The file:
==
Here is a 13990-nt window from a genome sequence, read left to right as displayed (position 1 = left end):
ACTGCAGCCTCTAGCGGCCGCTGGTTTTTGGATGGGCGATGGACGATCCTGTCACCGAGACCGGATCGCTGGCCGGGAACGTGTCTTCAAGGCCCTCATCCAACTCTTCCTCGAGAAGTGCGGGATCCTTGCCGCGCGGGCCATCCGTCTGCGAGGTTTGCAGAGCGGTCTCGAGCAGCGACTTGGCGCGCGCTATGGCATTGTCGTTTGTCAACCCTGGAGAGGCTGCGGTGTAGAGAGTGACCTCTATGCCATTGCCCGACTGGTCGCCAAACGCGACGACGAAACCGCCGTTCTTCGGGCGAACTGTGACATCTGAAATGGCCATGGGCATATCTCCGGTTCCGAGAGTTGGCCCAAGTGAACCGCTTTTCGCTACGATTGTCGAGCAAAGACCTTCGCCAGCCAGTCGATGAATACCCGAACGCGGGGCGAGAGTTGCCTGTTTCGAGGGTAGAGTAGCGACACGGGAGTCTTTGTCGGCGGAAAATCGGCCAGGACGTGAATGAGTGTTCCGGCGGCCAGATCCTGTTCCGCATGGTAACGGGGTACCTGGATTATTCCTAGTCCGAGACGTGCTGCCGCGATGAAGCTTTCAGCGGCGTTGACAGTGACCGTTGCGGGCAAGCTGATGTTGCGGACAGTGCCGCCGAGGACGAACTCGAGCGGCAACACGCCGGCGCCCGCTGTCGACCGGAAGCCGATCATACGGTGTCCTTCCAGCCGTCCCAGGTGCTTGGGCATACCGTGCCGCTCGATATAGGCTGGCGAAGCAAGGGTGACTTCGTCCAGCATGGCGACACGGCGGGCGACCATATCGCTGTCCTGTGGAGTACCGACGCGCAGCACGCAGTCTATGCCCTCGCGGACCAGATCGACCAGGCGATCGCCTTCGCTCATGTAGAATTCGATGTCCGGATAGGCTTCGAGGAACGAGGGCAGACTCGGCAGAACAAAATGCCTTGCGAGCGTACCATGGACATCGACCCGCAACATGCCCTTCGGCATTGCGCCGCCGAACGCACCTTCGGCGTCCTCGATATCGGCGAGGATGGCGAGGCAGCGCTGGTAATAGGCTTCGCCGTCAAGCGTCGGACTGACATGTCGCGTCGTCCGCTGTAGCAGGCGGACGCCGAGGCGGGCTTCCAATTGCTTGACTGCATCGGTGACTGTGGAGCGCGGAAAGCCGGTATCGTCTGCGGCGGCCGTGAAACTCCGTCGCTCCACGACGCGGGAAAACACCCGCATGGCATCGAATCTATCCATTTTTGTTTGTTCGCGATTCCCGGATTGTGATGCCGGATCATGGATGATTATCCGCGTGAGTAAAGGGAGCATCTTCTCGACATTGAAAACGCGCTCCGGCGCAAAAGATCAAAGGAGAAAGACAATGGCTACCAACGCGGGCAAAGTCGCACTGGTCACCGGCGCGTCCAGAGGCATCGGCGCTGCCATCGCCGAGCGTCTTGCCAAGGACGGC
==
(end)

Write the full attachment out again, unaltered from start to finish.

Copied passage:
Here is a 13990-nt window from a genome sequence, read left to right as displayed (position 1 = left end):
ACTGCAGCCTCTAGCGGCCGCTGGTTTTTGGATGGGCGATGGACGATCCTGTCACCGAGACCGGATCGCTGGCCGGGAACGTGTCTTCAAGGCCCTCATCCAACTCTTCCTCGAGAAGTGCGGGATCCTTGCCGCGCGGGCCATCCGTCTGCGAGGTTTGCAGAGCGGTCTCGAGCAGCGACTTGGCGCGCGCTATGGCATTGTCGTTTGTCAACCCTGGAGAGGCTGCGGTGTAGAGAGTGACCTCTATGCCATTGCCCGACTGGTCGCCAAACGCGACGACGAAACCGCCGTTCTTCGGGCGAACTGTGACATCTGAAATGGCCATGGGCATATCTCCGGTTCCGAGAGTTGGCCCAAGTGAACCGCTTTTCGCTACGATTGTCGAGCAAAGACCTTCGCCAGCCAGTCGATGAATACCCGAACGCGGGGCGAGAGTTGCCTGTTTCGAGGGTAGAGTAGCGACACGGGAGTCTTTGTCGGCGGAAAATCGGCCAGGACGTGAATGAGTGTTCCGGCGGCCAGATCCTGTTCCGCATGGTAACGGGGTACCTGGATTATTCCTAGTCCGAGACGTGCTGCCGCGATGAAGCTTTCAGCGGCGTTGACAGTGACCGTTGCGGGCAAGCTGATGTTGCGGACAGTGCCGCCGAGGACGAACTCGAGCGGCAACACGCCGGCGCCCGCTGTCGACCGGAAGCCGATCATACGGTGTCCTTCCAGCCGTCCCAGGTGCTTGGGCATACCGTGCCGCTCGATATAGGCTGGCGAAGCAAGGGTGACTTCGTCCAGCATGGCGACACGGCGGGCGACCATATCGCTGTCCTGTGGAGTACCGACGCGCAGCACGCAGTCTATGCCCTCGCGGACCAGATCGACCAGGCGATCGCCTTCGCTCATGTAGAATTCGATGTCCGGATAGGCTTCGAGGAACGAGGGCAGACTCGGCAGAACAAAATGCCTTGCGAGCGTACCATGGACATCGACCCGCAACATGCCCTTCGGCATTGCGCCGCCGAACGCACCTTCGGCGTCCTCGATATCGGCGAGGATGGCGAGGCAGCGCTGGTAATAGGCTTCGCCGTCAAGCGTCGGACTGACATGTCGCGTCGTCCGCTGTAGCAGGCGGACGCCGAGGCGGGCTTCCAATTGCTTGACTGCATCGGTGACTGTGGAGCGCGGAAAGCCGGTATCGTCTGCGGCGGCCGTGAAACTCCGTCGCTCCACGACGCGGGAAAACACCCGCATGGCATCGAATCTATCCATTTTTGTTTGTTCGCGATTCCCGGATTGTGATGCCGGATCATGGATGATTATCCGCGTGAGTAAAGGGAGCATCTTCTCGACATTGAAAACGCGCTCCGGCGCAAAAGATCAAAGGAGAAAGACAATGGCTACCAACGCGGGCAAAGTCGCACTGGTCACCGGCGCGTCCAGAGGCATCGGCGCTGCCATCGCCGAGCGTCTTGCCAAGGACGGC